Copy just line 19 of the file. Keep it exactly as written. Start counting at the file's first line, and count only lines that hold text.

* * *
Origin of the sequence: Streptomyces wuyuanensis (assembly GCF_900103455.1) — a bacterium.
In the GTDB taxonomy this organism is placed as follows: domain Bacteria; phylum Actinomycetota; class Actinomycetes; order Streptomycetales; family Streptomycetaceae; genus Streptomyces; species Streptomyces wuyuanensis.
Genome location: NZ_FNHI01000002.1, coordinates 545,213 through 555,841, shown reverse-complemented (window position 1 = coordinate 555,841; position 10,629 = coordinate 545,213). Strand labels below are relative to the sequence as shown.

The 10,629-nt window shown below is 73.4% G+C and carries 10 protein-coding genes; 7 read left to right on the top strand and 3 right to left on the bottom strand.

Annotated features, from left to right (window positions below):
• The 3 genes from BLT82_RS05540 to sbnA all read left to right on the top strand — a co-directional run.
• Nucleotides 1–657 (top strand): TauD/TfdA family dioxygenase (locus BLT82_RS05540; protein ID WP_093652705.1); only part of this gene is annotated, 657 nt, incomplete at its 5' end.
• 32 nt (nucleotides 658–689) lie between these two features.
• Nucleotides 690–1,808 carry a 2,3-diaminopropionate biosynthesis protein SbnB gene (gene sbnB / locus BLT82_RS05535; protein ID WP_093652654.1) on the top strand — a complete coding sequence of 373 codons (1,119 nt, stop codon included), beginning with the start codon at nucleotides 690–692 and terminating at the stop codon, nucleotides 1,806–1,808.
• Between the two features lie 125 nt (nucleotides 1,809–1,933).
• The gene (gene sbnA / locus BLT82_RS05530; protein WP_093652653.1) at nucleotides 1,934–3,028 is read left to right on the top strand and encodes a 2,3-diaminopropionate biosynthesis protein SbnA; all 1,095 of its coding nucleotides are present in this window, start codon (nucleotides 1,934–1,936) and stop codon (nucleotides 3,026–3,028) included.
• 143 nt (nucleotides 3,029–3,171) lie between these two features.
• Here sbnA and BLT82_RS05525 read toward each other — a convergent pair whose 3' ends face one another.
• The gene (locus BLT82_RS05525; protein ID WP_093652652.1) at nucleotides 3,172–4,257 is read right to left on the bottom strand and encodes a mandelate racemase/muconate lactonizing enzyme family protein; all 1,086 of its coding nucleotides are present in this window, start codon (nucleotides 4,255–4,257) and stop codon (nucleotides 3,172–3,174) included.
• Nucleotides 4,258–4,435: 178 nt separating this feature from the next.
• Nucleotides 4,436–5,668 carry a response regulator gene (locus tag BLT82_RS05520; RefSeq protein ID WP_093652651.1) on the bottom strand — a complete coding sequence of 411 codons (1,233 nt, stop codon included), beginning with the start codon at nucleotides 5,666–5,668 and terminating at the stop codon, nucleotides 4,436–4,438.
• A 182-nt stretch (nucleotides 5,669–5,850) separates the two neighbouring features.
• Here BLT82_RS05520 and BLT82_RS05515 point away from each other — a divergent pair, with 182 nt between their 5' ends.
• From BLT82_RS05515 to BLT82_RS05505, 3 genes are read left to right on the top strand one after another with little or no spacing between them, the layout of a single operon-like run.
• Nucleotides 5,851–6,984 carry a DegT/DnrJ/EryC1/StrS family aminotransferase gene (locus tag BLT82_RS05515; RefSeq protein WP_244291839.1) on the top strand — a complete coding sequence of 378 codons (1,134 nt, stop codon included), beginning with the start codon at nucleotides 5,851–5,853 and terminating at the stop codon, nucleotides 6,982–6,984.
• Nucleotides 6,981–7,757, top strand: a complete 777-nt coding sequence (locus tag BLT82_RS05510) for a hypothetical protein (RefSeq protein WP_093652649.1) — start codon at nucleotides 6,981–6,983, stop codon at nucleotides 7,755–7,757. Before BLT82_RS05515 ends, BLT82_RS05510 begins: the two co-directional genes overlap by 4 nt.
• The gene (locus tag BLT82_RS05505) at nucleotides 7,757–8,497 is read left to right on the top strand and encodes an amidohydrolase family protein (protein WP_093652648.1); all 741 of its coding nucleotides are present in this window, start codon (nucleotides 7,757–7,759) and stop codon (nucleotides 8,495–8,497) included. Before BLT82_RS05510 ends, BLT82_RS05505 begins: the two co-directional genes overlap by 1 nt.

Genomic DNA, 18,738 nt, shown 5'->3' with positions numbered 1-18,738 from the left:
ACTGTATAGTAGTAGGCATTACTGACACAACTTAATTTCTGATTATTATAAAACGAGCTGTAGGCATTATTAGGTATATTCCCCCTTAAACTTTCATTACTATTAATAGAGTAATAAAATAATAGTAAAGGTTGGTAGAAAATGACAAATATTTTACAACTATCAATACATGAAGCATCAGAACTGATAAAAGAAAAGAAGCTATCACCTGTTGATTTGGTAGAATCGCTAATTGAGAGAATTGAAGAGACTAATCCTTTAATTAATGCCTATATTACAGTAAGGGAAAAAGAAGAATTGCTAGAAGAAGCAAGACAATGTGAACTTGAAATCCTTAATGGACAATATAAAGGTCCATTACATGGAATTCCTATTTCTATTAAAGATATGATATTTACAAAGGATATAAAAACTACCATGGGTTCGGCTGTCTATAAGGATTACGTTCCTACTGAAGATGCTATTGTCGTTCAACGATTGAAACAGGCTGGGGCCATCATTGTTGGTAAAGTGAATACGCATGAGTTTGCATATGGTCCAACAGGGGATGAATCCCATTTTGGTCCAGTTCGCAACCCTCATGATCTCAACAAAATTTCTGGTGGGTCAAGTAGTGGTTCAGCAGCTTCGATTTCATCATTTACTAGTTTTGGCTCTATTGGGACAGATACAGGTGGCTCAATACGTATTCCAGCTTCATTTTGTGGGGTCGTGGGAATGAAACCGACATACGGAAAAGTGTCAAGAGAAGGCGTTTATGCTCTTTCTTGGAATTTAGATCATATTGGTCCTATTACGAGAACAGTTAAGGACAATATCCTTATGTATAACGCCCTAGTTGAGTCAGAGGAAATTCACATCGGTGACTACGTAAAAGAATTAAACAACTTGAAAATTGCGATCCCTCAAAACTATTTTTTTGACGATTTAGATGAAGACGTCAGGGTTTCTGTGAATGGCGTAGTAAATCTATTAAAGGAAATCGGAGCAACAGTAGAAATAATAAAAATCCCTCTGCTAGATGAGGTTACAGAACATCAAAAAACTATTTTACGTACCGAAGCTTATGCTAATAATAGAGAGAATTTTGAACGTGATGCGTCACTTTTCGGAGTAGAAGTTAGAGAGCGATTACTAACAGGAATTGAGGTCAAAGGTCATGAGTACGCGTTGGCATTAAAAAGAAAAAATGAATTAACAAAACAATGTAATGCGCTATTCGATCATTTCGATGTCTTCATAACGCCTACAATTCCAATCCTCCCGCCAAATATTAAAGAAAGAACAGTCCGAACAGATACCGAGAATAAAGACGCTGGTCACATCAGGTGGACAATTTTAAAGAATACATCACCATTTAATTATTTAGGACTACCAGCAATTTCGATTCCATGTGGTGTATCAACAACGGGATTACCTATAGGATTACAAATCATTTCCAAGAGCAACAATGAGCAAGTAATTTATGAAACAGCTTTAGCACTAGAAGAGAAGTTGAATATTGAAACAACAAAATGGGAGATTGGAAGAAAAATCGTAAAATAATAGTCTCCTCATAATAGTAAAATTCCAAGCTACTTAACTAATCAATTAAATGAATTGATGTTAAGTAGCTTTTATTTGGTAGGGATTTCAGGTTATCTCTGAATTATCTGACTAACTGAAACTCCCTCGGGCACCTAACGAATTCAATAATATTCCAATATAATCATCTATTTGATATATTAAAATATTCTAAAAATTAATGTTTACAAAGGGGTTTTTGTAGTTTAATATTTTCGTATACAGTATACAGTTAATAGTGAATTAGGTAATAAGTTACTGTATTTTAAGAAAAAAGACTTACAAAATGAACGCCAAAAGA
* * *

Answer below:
• From BLT82_RS05515 to BLT82_RS05505, 3 genes are read left to right on the top strand one after another with little or no spacing between them, the layout of a single operon-like run.